a _{d,n} ={a[n], a[n+1], . . . , a[n+N _{c}−2], a[n+N _{c}−2]}.  The error at the equalizer output in the main signal path is then calculated (block 320). This may be done in accordance with the equation below that was previously described above in relation to
FIG. 1 : 
$e\ue8a0\left[n\right]=y\ue8a0\left[n\right]d\ue8a0\left[n{m}_{0}\right]=\sum _{i=0}^{\mathrm{Nu}1}\ue89eu\ue8a0\left[i\right]\ue89ex\ue8a0\left[ni\right]\sum _{i=0}^{\mathrm{Ng}1}\ue89eg\ue8a0\left[i\right]\ue89e\stackrel{~}{a}\ue8a0\left[nm\ue89e\phantom{\rule{0.3em}{0.3ex}}\ue89e0i\right]={u}^{T}\ue89e{x}_{n}{g}^{T}\ue89e{\stackrel{~}{a}}_{nm\ue89e\phantom{\rule{0.3em}{0.3ex}}\ue89e0}.$  The residual intersymbol interference (e_{d,k}[n]) corresponding to the immediate instance in time is then extracted (block 325). This process is repeated across a number of samples from the sector. In some cases, it is repeated for every sample in the sector. During a later portion of each sector, the gradients corresponding to the equalizer and target filters are accumulated (block 330). In some cases, this is done across the last half of the samples from the sector. The gradients are calculated and accumulated in accordance with the following equations:

q _{u} [n]=q _{u} [n−1]+x _{n−M0} e _{d,k} [n], if n>0.5N_{s}; and 
q _{g} [n]=q _{g} [n−1]+ã_{n−M0} e _{d,k} [n], if n>0.5N_{s},  where q_{u}[n] and q_{g}[n] denote the accumulated gradients at an instance n, and N_{s }is the number of bits in the sector. It should be noted that in some cases, the multiplier 0.5 may be modified depending upon where in the sector accumulation is deigned to begin. Further, in some cases, computation of equalizer gradient may be simplified, for example, by using sign (x_{n−M0}) in place of x_{n−M0}.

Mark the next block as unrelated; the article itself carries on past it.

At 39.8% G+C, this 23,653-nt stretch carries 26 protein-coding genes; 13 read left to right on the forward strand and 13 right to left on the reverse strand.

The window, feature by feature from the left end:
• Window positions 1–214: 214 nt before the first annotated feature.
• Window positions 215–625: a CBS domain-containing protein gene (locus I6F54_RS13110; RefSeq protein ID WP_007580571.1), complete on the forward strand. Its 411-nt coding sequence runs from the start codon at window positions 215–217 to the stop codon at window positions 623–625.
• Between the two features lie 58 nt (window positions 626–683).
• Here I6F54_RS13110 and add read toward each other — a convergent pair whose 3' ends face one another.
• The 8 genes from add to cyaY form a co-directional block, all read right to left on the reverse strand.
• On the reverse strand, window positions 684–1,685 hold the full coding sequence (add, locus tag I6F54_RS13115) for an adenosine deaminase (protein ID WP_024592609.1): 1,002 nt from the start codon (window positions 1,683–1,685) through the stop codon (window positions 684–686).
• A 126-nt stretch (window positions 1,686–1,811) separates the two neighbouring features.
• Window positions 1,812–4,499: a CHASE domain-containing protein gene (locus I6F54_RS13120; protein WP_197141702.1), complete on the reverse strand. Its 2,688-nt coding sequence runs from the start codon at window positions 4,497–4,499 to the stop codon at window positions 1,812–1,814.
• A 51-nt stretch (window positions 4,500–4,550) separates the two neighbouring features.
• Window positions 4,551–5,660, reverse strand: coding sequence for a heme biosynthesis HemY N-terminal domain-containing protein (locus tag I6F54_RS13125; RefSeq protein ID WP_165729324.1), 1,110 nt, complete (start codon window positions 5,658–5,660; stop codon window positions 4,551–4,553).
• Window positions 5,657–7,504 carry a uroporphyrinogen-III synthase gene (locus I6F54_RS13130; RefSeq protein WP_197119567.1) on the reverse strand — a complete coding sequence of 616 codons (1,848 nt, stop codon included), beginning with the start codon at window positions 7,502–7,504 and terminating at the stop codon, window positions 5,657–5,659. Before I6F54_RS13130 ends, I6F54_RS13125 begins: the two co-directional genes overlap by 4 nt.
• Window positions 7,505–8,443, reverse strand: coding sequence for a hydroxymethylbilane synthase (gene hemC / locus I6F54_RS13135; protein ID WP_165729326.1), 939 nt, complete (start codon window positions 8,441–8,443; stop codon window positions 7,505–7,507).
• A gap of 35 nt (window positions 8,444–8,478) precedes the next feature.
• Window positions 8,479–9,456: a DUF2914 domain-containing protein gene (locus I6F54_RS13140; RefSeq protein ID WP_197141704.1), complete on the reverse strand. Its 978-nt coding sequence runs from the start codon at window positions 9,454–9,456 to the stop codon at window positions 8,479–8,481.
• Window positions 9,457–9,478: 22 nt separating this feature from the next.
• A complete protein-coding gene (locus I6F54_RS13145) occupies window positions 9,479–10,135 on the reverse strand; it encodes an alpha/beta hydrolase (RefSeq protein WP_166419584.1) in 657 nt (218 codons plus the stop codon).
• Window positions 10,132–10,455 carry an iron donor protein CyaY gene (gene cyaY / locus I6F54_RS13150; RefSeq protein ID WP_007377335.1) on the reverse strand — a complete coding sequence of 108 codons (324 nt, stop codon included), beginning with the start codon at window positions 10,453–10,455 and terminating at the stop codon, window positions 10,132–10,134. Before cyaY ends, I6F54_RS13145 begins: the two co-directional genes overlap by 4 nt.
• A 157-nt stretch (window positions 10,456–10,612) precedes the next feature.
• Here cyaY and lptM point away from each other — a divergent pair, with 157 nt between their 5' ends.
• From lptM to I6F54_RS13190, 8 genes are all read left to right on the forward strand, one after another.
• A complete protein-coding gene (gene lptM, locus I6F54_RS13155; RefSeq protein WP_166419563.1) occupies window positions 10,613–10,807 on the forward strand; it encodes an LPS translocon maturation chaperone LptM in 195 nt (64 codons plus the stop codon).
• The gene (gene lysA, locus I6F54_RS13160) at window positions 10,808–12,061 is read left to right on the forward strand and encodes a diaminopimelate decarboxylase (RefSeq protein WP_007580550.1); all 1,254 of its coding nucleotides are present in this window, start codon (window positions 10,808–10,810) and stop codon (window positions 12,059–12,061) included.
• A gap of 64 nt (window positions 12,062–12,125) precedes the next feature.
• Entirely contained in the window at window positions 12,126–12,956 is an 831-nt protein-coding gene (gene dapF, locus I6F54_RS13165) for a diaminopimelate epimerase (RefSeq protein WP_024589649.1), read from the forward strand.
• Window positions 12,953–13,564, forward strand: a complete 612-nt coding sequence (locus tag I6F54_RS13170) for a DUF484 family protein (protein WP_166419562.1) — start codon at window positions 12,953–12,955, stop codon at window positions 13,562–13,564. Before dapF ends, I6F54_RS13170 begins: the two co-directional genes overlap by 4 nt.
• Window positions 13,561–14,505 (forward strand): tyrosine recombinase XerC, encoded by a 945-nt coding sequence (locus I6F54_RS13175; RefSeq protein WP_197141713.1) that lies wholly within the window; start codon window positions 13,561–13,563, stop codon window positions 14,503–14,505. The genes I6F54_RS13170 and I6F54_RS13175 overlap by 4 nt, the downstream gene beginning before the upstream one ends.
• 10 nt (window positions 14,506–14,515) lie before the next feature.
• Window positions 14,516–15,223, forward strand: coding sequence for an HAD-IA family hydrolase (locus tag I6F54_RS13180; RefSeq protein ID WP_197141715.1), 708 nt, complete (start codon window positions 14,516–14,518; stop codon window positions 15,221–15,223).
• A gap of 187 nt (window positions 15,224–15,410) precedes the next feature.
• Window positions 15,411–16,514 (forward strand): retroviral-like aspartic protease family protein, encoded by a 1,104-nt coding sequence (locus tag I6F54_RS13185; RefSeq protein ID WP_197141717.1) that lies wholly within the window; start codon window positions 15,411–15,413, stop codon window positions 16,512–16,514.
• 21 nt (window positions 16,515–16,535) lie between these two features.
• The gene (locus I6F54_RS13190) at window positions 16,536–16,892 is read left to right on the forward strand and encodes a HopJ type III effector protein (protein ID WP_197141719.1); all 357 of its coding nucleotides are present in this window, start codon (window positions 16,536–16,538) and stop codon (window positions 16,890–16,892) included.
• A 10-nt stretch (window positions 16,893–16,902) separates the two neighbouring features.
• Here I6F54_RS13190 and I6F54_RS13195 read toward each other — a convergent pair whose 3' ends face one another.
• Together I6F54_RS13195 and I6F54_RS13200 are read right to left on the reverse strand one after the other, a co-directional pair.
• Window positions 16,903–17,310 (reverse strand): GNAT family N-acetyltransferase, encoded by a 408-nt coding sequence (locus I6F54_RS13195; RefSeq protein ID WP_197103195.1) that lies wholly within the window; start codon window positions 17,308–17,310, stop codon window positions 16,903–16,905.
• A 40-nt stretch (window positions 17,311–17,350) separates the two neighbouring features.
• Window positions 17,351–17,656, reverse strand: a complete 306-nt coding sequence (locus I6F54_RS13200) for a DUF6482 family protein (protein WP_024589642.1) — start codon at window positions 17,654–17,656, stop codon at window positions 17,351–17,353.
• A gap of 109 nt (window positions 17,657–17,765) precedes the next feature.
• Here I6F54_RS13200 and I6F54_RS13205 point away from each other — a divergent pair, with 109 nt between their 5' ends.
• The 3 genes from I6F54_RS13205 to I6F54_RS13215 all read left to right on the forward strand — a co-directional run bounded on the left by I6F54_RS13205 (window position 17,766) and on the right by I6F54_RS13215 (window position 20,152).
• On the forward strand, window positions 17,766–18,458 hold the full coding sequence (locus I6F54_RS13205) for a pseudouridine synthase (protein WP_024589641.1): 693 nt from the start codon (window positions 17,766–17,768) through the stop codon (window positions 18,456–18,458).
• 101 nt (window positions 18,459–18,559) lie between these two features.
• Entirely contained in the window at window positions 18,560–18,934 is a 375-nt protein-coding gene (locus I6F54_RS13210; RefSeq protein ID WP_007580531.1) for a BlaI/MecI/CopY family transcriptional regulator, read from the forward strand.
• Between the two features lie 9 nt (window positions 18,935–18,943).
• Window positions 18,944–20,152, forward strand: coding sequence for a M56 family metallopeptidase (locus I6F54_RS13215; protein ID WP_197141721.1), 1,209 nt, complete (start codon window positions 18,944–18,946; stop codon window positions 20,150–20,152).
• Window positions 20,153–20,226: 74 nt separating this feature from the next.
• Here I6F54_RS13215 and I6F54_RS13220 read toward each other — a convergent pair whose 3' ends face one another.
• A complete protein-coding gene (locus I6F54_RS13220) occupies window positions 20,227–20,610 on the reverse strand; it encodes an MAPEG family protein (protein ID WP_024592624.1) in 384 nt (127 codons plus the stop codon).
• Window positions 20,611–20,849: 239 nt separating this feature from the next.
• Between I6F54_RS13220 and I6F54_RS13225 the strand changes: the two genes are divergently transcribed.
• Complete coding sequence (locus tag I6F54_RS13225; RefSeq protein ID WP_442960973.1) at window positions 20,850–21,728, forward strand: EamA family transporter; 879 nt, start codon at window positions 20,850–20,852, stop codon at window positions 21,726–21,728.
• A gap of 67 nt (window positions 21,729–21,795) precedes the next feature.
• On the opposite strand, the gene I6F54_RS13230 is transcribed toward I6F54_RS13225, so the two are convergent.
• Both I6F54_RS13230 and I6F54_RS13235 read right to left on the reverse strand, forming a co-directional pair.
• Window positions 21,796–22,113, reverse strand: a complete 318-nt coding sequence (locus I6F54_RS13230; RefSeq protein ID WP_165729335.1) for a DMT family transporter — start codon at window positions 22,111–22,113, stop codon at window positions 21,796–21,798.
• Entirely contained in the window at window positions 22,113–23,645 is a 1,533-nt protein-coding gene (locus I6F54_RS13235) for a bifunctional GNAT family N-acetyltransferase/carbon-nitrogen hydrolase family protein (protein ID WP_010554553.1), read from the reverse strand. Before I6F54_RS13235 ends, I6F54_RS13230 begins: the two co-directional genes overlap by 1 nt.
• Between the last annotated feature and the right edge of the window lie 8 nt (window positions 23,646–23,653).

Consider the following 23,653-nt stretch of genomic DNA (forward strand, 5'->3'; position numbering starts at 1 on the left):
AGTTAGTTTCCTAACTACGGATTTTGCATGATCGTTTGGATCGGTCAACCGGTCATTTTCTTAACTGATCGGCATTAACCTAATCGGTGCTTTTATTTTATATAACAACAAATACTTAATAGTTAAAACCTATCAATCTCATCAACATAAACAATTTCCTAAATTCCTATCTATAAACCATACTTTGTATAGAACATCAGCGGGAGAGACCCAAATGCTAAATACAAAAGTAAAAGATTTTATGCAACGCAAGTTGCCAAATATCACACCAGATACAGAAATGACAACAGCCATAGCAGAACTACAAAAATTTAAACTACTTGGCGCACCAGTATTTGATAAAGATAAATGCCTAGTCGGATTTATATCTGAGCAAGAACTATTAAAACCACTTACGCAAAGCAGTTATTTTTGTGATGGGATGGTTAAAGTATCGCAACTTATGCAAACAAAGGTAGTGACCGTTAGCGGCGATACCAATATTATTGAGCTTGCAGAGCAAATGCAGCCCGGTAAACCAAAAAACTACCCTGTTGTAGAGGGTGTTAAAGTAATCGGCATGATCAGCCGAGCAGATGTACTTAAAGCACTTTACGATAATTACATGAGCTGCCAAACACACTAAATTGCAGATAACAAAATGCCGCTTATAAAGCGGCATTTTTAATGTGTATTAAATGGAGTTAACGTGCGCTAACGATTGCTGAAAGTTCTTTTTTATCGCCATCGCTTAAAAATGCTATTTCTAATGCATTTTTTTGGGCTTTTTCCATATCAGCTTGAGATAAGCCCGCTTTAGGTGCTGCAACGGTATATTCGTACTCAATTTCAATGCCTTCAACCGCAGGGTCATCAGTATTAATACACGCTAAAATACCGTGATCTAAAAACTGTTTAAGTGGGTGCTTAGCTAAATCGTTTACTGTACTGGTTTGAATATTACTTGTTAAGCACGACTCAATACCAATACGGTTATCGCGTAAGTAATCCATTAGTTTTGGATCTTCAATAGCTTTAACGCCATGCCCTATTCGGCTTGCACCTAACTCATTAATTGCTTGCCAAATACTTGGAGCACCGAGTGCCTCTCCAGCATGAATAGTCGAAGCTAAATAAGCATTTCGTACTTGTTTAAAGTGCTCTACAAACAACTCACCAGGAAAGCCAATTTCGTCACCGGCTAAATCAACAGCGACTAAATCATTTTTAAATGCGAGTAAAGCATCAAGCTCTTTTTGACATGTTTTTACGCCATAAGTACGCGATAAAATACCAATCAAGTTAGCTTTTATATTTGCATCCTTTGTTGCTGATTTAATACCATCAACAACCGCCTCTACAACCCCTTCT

It is then determined whether the end of the sector has been reached (block 335). Where the end of the sector has not yet been reached (block 335), the processes of blocks 310330 are repeated for the subsequent sample. Alternatively, where the end of the sector has been reached (block 335), the equalizer coefficients are updated and the target coefficients are updated and constrained (blocks 340, 345, 350). In some embodiments of the present invention, the equalizer coefficients are updated and constrained in accordance with the following equations that were suggested above:

ũ←u−2μ_{u} q _{u} [N _{s}], and 
u←ũ+A(A ^{T} A)^{−1} [φ−A ^{T} u].  In such embodiments, the target coefficients are updated and constrained in accordance with the following equations that were suggested above:

$\stackrel{~}{g}\leftarrow g+2\ue89e{\mu}_{g}\ue89e{q}_{g}\ue8a0\left[{N}_{s}\right],\phantom{\rule{0.8em}{0.8ex}}\ue89e\mathrm{and}\ue89e\phantom{\rule{0.8em}{0.8ex}}\ue89eg\leftarrow \stackrel{~}{g}+{i}_{0}\ue89e\frac{\mathrm{\phi 1}{i}_{0}^{T}\ue89e\stackrel{~}{g}}{{N}_{g}}.$  In other embodiments of the present invention, the equalizer coefficients are updated and constrained in accordance with the following equations that were suggested above: